There are hundreds of wild horses roaming on or around the U.S. Army's Fort Polk in Louisiana. But not for long.
The horses have stirred up controversy ever since the Army proposed removing them in 2015, saying they were a safety hazard to military personnel training nearby. Opponents of the move say the historic herd should stay put. The horses reportedly can trace their heritage back to Camp Polk cavalry horses from the 1940s and to early settlers' farm horses. Even further back, they can be traced to the mounts of Native Americans who lived in the area.
But the Army has decided to round up the horses that live in Kisatchie National Forest, which is used for training, reports KATC in Louisiana. The horses will be captured in groups of 10 to 30 at a time and offered first to animal rescue groups and then to citizens who will take them. After that, if any horses remain, they will be sold at livestock auctions.
In a statement, the Army said it's also looking for any landowner who might be able to take the entire group of horses. The Army will also try to find another government agency to remove and accept responsibility for the herd.
The Army is developing a list of animal rescue groups and individuals interested in adopting horses.
"The alternative that was selected offers the best opportunity to find a new home for every horse and protects American soldiers from a catastrophic incident while training at Fort Polk," said Brig. Gen. Gary Brito, commanding general of Fort Polk and the Joint Readiness Training Center. "This plan gives all interested parties the opportunity to be involved in helping the Army solve the problems it faces."
But local opponents aren't taking such an optimistic tone.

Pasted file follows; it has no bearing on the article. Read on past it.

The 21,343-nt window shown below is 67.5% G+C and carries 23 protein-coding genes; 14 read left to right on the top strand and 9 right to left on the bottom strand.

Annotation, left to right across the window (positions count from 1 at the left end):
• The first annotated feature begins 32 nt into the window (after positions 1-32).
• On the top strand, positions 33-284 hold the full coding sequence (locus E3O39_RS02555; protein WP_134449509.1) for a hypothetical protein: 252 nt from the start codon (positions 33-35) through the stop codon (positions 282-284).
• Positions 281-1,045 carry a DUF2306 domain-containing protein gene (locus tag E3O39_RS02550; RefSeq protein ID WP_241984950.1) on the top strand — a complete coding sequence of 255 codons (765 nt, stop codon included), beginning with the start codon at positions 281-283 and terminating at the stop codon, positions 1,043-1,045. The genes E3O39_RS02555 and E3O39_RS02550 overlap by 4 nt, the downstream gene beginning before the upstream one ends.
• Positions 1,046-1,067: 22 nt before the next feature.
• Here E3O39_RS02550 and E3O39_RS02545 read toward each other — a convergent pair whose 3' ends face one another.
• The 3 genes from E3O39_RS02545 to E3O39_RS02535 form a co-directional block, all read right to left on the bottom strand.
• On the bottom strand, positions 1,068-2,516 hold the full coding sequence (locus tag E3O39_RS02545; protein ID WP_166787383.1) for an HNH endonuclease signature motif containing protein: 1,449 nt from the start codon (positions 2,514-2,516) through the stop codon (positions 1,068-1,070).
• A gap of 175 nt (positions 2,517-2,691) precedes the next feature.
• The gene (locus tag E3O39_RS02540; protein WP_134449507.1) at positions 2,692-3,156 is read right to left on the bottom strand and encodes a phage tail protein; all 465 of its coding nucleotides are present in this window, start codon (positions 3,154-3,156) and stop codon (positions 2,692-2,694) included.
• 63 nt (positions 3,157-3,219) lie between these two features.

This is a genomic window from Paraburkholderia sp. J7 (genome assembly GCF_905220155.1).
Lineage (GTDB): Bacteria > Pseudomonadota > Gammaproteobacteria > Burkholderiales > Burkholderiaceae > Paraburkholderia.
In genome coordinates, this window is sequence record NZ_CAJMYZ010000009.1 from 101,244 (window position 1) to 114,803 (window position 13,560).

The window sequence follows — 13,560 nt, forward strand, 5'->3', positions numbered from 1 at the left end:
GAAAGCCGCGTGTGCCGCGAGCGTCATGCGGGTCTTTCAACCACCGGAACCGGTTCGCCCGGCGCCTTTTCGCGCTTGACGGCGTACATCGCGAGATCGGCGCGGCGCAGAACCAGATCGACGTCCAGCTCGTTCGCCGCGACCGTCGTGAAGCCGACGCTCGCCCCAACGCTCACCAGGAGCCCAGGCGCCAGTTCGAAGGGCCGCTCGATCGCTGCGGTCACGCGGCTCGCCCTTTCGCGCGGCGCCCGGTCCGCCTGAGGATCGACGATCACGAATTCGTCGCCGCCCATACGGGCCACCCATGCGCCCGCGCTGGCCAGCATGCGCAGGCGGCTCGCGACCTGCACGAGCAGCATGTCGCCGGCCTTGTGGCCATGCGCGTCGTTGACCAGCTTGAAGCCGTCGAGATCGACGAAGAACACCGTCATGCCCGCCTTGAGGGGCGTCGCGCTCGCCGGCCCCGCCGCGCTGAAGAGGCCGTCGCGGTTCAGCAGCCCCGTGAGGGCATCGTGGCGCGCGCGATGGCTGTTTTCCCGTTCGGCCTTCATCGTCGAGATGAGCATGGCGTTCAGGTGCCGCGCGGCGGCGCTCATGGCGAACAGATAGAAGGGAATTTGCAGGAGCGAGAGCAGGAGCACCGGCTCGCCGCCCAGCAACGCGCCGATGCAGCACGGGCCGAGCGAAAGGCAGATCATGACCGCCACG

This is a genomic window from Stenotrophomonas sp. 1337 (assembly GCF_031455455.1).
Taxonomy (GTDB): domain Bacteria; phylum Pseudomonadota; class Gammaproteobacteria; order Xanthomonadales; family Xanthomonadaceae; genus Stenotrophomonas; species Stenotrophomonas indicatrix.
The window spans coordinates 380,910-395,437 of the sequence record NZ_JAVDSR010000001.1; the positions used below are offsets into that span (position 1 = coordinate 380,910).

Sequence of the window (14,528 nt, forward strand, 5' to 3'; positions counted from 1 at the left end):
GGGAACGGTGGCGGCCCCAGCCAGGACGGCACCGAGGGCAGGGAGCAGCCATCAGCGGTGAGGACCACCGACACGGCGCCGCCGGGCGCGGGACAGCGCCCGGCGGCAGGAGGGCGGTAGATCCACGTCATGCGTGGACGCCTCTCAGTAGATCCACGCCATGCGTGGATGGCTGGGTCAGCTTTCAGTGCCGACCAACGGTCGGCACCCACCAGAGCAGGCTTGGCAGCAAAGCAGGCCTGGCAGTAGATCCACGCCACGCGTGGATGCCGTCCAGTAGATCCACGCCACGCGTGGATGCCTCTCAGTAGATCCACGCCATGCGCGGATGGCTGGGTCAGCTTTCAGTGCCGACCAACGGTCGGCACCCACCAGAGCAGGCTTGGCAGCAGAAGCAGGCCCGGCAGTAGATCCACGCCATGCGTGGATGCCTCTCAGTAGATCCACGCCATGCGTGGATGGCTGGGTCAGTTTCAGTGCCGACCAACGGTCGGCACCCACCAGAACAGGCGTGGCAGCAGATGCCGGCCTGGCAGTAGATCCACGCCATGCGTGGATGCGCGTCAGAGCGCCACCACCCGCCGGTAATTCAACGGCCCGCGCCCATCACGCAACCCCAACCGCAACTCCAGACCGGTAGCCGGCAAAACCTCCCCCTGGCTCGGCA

Amy Hanchey is president of Pegasus Equine Guardian Association, a group that was formed to make sure these wild horses are treated humanely.
Hanchey and other activists would like to see the horses sent to rescue groups, but that will be difficult.
"It would be wonderful, but we're talking about generationally wild horses that have never been handled and have never had a halter on. We want good people to get these horses, but it's not going to be the same handling scenario as your average horse," Hanchey told MNN.
In addition, Louisiana animal shelters and rescue groups are over capacity right now because of recent flooding that left so many animals homeless.
Activists fear these wild horses will end up in sale barns where they can be sold to slaughterhouses, Hanchey says.
According to the Humane Society of the United States, some people might look for riding horses or ponies at an auction, however, "the majority of horses sold at auctions attended by HSUS staff were purchased by 'killer buyers' who represent or sell to horse slaughterhouses."
The ideal situation, Hanchey says, would have been to find another spot for the horses in the 604,000 acres of Kisatchie National Forest, away from Army training.
"Obviously, we love and support our military," she says. "We just really would've loved to have an area somewhere in there for the horses to go."